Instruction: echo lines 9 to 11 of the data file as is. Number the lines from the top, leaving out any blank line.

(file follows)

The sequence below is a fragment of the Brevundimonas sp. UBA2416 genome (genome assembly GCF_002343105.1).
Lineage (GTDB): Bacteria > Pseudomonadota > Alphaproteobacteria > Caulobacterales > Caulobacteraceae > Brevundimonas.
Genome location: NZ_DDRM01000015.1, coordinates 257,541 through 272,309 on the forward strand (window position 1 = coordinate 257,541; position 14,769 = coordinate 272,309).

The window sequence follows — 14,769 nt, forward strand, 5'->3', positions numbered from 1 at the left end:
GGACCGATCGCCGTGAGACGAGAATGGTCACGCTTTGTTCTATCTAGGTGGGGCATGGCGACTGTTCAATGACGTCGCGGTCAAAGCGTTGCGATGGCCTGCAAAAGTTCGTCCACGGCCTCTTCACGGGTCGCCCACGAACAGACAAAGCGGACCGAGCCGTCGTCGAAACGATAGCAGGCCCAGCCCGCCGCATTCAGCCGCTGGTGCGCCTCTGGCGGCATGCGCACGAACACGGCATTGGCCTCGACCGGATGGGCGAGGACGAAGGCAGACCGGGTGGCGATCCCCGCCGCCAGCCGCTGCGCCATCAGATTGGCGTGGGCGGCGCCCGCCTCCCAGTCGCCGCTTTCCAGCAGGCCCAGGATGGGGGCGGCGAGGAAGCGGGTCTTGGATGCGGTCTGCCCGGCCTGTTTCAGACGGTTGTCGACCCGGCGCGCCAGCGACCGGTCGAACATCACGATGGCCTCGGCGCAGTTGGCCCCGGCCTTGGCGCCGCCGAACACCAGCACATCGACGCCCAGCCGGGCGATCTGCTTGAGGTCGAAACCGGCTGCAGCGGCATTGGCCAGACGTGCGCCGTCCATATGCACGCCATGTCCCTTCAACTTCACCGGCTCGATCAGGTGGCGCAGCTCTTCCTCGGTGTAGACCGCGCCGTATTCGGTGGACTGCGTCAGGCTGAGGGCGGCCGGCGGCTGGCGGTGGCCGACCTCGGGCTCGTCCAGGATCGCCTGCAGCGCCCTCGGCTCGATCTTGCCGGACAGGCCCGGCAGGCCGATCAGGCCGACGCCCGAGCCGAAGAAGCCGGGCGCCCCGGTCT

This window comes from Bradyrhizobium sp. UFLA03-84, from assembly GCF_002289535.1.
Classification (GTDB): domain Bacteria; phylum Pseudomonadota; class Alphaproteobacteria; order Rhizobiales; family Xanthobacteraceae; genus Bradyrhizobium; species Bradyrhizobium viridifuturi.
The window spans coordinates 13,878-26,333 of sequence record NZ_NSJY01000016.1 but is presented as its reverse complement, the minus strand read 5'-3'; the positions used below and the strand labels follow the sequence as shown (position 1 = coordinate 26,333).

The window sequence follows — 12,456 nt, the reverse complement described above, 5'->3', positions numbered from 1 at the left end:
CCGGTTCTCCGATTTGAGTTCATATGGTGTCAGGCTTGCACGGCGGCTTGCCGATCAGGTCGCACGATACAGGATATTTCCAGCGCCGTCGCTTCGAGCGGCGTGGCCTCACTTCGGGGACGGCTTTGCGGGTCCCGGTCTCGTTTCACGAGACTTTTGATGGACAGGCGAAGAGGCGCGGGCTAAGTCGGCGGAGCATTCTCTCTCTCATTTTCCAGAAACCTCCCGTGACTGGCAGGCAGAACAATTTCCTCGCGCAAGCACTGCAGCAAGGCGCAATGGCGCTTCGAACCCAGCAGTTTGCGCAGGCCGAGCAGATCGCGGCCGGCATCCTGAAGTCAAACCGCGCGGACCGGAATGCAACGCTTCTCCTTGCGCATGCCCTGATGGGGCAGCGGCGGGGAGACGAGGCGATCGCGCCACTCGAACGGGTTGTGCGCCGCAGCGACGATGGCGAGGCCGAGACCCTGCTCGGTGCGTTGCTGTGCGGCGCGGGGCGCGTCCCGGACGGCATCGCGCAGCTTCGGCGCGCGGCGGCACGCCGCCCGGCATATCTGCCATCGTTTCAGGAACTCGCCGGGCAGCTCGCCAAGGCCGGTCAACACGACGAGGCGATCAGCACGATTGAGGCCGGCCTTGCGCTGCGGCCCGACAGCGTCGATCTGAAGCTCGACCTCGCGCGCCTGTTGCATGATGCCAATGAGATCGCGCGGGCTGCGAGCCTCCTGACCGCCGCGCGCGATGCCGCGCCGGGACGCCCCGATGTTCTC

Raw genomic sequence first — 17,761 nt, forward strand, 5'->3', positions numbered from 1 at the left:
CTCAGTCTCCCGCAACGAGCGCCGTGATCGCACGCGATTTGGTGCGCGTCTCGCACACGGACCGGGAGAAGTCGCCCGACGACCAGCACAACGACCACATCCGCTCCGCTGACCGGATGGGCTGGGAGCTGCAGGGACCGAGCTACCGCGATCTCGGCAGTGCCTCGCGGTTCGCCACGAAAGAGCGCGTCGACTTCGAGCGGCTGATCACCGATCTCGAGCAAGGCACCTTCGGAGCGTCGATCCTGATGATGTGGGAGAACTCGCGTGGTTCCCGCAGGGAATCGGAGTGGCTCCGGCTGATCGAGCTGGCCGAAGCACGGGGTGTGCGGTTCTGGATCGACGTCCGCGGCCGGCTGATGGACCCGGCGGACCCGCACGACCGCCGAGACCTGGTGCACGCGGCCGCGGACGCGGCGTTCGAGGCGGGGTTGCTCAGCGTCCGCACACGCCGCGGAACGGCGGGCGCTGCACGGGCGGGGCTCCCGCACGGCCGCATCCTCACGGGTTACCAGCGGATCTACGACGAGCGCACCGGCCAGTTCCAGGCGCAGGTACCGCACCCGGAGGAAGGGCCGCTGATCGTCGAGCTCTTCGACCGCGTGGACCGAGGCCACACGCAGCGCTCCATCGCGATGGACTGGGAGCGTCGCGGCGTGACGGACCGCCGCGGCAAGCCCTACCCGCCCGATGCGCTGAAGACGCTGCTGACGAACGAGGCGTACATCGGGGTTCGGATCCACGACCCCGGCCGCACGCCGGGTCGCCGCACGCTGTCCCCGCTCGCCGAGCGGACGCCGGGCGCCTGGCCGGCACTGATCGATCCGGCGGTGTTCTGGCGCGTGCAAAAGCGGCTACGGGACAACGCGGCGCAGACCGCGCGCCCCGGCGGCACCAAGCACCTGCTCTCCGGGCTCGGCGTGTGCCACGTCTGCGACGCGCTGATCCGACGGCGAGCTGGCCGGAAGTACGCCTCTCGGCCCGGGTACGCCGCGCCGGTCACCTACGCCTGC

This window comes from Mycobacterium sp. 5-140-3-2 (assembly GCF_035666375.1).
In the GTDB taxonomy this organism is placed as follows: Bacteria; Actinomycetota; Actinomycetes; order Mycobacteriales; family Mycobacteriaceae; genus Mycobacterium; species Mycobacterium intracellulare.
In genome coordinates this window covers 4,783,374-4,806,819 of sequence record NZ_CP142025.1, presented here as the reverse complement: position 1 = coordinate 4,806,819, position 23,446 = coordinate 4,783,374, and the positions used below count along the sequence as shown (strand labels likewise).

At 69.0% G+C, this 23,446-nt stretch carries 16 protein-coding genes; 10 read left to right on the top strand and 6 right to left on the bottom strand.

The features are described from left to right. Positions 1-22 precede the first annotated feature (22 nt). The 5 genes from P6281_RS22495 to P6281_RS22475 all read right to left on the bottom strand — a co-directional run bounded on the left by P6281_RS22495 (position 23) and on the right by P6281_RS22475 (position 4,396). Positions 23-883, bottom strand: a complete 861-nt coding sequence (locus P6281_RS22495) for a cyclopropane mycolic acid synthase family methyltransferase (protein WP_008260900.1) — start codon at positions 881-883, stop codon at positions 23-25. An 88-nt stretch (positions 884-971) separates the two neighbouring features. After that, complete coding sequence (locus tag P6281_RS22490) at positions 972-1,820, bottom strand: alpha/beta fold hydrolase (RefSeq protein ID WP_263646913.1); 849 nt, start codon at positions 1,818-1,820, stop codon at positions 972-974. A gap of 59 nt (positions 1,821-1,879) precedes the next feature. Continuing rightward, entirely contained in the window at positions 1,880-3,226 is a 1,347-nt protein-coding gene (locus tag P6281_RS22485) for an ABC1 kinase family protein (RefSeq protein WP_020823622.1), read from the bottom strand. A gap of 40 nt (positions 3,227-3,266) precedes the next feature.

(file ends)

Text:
The window sequence follows — 12,456 nt, the reverse complement described above, 5'->3', positions numbered from 1 at the left end:
CCGGTTCTCCGATTTGAGTTCATATGGTGTCAGGCTTGCACGGCGGCTTGCCGATCAGGTCGCACGATACAGGATATTTCCAGCGCCGTCGCTTCGAGCGGCGTGGCCTCACTTCGGGGACGGCTTTGCGGGTCCCGGTCTCGTTTCACGAGACTTTTGATGGACAGGCGAAGAGGCGCGGGCTAAGTCGGCGGAGCATTCTCTCTCTCATTTTCCAGAAACCTCCCGTGACTGGCAGGCAGAACAATTTCCTCGCGCAAGCACTGCAGCAAGGCGCAATGGCGCTTCGAACCCAGCAGTTTGCGCAGGCCGAGCAGATCGCGGCCGGCATCCTGAAGTCAAACCGCGCGGACCGGAATGCAACGCTTCTCCTTGCGCATGCCCTGATGGGGCAGCGGCGGGGAGACGAGGCGATCGCGCCACTCGAACGGGTTGTGCGCCGCAGCGACGATGGCGAGGCCGAGACCCTGCTCGGTGCGTTGCTGTGCGGCGCGGGGCGCGTCCCGGACGGCATCGCGCAGCTTCGGCGCGCGGCGGCACGCCGCCCGGCATATCTGCCATCGTTTCAGGAACTCGCCGGGCAGCTCGCCAAGGCCGGTCAACACGACGAGGCGATCAGCACGATTGAGGCCGGCCTTGCGCTGCGGCCCGACAGCGTCGATCTGAAGCTCGACCTCGCGCGCCTGTTGCATGATGCCAATGAGATCGCGCGGGCTGCGAGCCTCCTGACCGCCGCGCGCGATGCCGCGCCGGGACGCCCCGATGTTCTC

Raw genomic sequence first — 17,761 nt, forward strand, 5'->3', positions numbered from 1 at the left: